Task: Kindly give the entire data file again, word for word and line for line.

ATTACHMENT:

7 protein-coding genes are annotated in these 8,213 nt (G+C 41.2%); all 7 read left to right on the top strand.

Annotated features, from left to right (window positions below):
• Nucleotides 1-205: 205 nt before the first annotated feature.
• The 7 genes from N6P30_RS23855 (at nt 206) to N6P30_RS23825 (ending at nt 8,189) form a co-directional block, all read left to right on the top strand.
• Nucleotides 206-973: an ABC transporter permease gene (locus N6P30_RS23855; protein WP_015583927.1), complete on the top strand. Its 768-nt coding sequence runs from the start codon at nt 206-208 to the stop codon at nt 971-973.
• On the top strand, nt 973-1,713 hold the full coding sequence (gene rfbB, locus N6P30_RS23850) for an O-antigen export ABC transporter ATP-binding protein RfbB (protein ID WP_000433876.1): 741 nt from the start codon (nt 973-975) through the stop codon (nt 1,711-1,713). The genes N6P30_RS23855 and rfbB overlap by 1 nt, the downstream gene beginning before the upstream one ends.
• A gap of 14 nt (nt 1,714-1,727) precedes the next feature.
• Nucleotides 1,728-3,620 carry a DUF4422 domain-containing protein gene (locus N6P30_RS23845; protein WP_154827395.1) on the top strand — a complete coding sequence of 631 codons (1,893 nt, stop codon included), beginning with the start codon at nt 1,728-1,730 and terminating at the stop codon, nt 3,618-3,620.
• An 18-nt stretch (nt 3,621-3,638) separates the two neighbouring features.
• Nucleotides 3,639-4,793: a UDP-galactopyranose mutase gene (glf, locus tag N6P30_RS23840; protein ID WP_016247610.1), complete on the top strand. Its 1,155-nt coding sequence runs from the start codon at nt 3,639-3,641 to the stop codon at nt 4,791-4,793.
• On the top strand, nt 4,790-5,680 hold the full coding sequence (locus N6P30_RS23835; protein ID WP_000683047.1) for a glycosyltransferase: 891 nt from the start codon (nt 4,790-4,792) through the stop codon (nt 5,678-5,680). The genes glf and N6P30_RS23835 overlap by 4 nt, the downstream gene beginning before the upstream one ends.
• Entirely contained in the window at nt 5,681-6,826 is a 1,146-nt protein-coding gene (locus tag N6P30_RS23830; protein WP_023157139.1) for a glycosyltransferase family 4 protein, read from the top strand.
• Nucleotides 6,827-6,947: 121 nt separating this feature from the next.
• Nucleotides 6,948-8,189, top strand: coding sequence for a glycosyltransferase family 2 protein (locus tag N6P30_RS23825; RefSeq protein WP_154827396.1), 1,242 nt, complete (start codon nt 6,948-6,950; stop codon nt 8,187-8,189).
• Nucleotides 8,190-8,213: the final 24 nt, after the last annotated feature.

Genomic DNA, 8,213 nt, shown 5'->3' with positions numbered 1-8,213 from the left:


7 protein-coding genes are annotated in these 8,213 nt (G+C 41.2%); all 7 read left to right on the top strand.

Annotated features, from left to right (window positions below):
• Nucleotides 1-205: 205 nt before the first annotated feature.
• The 7 genes from N6P30_RS23855 (at nt 206) to N6P30_RS23825 (ending at nt 8,189) form a co-directional block, all read left to right on the top strand.
• Nucleotides 206-973: an ABC transporter permease gene (locus N6P30_RS23855; protein WP_015583927.1), complete on the top strand. Its 768-nt coding sequence runs from the start codon at nt 206-208 to the stop codon at nt 971-973.
• On the top strand, nt 973-1,713 hold the full coding sequence (gene rfbB, locus N6P30_RS23850) for an O-antigen export ABC transporter ATP-binding protein RfbB (protein ID WP_000433876.1): 741 nt from the start codon (nt 973-975) through the stop codon (nt 1,711-1,713). The genes N6P30_RS23855 and rfbB overlap by 1 nt, the downstream gene beginning before the upstream one ends.
• A gap of 14 nt (nt 1,714-1,727) precedes the next feature.
• Nucleotides 1,728-3,620 carry a DUF4422 domain-containing protein gene (locus N6P30_RS23845; protein WP_154827395.1) on the top strand — a complete coding sequence of 631 codons (1,893 nt, stop codon included), beginning with the start codon at nt 1,728-1,730 and terminating at the stop codon, nt 3,618-3,620.
• An 18-nt stretch (nt 3,621-3,638) separates the two neighbouring features.
• Nucleotides 3,639-4,793: a UDP-galactopyranose mutase gene (glf, locus tag N6P30_RS23840; protein ID WP_016247610.1), complete on the top strand. Its 1,155-nt coding sequence runs from the start codon at nt 3,639-3,641 to the stop codon at nt 4,791-4,793.
• On the top strand, nt 4,790-5,680 hold the full coding sequence (locus N6P30_RS23835; protein ID WP_000683047.1) for a glycosyltransferase: 891 nt from the start codon (nt 4,790-4,792) through the stop codon (nt 5,678-5,680). The genes glf and N6P30_RS23835 overlap by 4 nt, the downstream gene beginning before the upstream one ends.
• Entirely contained in the window at nt 5,681-6,826 is a 1,146-nt protein-coding gene (locus tag N6P30_RS23830; protein WP_023157139.1) for a glycosyltransferase family 4 protein, read from the top strand.
• Nucleotides 6,827-6,947: 121 nt separating this feature from the next.
• Nucleotides 6,948-8,189, top strand: coding sequence for a glycosyltransferase family 2 protein (locus tag N6P30_RS23825; RefSeq protein WP_154827396.1), 1,242 nt, complete (start codon nt 6,948-6,950; stop codon nt 8,187-8,189).
• Nucleotides 8,190-8,213: the final 24 nt, after the last annotated feature.

Genomic DNA, 8,213 nt, shown 5'->3' with positions numbered 1-8,213 from the left: